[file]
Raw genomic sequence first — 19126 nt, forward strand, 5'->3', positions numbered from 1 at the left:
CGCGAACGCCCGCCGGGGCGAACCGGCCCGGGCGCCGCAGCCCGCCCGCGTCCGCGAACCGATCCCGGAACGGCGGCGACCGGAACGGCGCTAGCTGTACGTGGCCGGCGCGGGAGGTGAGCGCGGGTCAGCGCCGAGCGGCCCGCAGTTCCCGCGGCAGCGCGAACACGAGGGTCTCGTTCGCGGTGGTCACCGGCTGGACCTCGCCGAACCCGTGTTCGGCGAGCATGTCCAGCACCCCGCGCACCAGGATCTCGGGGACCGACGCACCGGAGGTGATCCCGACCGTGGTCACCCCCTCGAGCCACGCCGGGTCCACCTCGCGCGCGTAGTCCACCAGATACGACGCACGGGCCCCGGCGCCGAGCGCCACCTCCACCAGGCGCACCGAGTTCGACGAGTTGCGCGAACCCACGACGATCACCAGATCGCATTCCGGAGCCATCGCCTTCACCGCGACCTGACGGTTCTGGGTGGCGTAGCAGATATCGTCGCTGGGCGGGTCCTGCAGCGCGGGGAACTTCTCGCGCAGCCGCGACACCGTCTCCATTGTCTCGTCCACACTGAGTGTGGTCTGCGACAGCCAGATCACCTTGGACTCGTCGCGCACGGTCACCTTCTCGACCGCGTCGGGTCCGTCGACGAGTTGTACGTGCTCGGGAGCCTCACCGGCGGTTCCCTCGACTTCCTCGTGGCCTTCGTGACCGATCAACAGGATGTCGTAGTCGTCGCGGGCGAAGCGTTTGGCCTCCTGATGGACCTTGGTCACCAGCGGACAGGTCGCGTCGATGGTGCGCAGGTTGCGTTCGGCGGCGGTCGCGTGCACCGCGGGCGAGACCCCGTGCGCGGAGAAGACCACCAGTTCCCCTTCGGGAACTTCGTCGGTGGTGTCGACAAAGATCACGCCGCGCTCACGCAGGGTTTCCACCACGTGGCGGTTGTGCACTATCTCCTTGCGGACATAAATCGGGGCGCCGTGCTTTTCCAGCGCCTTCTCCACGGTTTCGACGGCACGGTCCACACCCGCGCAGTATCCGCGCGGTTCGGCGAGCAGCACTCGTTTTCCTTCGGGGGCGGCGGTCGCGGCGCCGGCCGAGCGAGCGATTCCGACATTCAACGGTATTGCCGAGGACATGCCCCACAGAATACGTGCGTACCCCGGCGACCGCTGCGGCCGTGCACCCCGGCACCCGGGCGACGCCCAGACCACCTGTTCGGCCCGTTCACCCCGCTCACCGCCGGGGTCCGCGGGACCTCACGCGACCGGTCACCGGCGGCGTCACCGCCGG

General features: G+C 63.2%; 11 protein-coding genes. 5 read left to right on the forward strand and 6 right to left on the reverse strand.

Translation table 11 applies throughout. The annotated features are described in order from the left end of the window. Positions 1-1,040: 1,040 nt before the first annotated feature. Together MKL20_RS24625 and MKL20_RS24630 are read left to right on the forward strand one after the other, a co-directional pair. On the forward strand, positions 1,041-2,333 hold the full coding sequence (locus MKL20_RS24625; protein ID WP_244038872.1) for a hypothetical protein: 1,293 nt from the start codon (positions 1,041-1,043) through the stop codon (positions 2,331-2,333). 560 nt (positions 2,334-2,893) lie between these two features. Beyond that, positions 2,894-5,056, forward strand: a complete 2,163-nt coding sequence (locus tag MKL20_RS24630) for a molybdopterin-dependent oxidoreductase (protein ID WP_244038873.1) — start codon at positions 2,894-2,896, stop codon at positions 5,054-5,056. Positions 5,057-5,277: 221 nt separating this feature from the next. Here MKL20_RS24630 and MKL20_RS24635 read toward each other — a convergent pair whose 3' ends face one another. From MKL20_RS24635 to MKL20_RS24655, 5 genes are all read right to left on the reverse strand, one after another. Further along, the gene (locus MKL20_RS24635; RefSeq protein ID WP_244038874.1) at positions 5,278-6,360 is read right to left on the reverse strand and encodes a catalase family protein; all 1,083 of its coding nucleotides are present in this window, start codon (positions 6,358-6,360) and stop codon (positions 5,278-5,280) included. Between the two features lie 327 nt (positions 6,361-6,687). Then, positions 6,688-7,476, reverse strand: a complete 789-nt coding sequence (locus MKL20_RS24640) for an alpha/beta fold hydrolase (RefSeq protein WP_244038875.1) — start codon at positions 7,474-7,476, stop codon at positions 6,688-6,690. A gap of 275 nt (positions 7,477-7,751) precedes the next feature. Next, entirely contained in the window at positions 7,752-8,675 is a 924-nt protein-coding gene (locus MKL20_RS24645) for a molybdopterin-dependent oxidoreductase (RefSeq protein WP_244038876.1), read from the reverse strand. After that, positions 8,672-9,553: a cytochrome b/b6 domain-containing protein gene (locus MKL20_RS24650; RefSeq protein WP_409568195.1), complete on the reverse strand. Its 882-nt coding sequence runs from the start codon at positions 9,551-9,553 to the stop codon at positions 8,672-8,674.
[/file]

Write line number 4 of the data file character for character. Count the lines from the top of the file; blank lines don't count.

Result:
Translation table 11 applies throughout. The annotated features are described in order from the left end of the window. Positions 1-1,040: 1,040 nt before the first annotated feature. Together MKL20_RS24625 and MKL20_RS24630 are read left to right on the forward strand one after the other, a co-directional pair. On the forward strand, positions 1,041-2,333 hold the full coding sequence (locus MKL20_RS24625; protein ID WP_244038872.1) for a hypothetical protein: 1,293 nt from the start codon (positions 1,041-1,043) through the stop codon (positions 2,331-2,333). 560 nt (positions 2,334-2,893) lie between these two features. Beyond that, positions 2,894-5,056, forward strand: a complete 2,163-nt coding sequence (locus tag MKL20_RS24630) for a molybdopterin-dependent oxidoreductase (protein ID WP_244038873.1) — start codon at positions 2,894-2,896, stop codon at positions 5,054-5,056. Positions 5,057-5,277: 221 nt separating this feature from the next. Here MKL20_RS24630 and MKL20_RS24635 read toward each other — a convergent pair whose 3' ends face one another. From MKL20_RS24635 to MKL20_RS24655, 5 genes are all read right to left on the reverse strand, one after another. Further along, the gene (locus MKL20_RS24635; RefSeq protein ID WP_244038874.1) at positions 5,278-6,360 is read right to left on the reverse strand and encodes a catalase family protein; all 1,083 of its coding nucleotides are present in this window, start codon (positions 6,358-6,360) and stop codon (positions 5,278-5,280) included. Between the two features lie 327 nt (positions 6,361-6,687). Then, positions 6,688-7,476, reverse strand: a complete 789-nt coding sequence (locus MKL20_RS24640) for an alpha/beta fold hydrolase (RefSeq protein WP_244038875.1) — start codon at positions 7,474-7,476, stop codon at positions 6,688-6,690. A gap of 275 nt (positions 7,477-7,751) precedes the next feature. Next, entirely contained in the window at positions 7,752-8,675 is a 924-nt protein-coding gene (locus MKL20_RS24645) for a molybdopterin-dependent oxidoreductase (RefSeq protein WP_244038876.1), read from the reverse strand. After that, positions 8,672-9,553: a cytochrome b/b6 domain-containing protein gene (locus MKL20_RS24650; RefSeq protein WP_409568195.1), complete on the reverse strand. Its 882-nt coding sequence runs from the start codon at positions 9,551-9,553 to the stop codon at positions 8,672-8,674.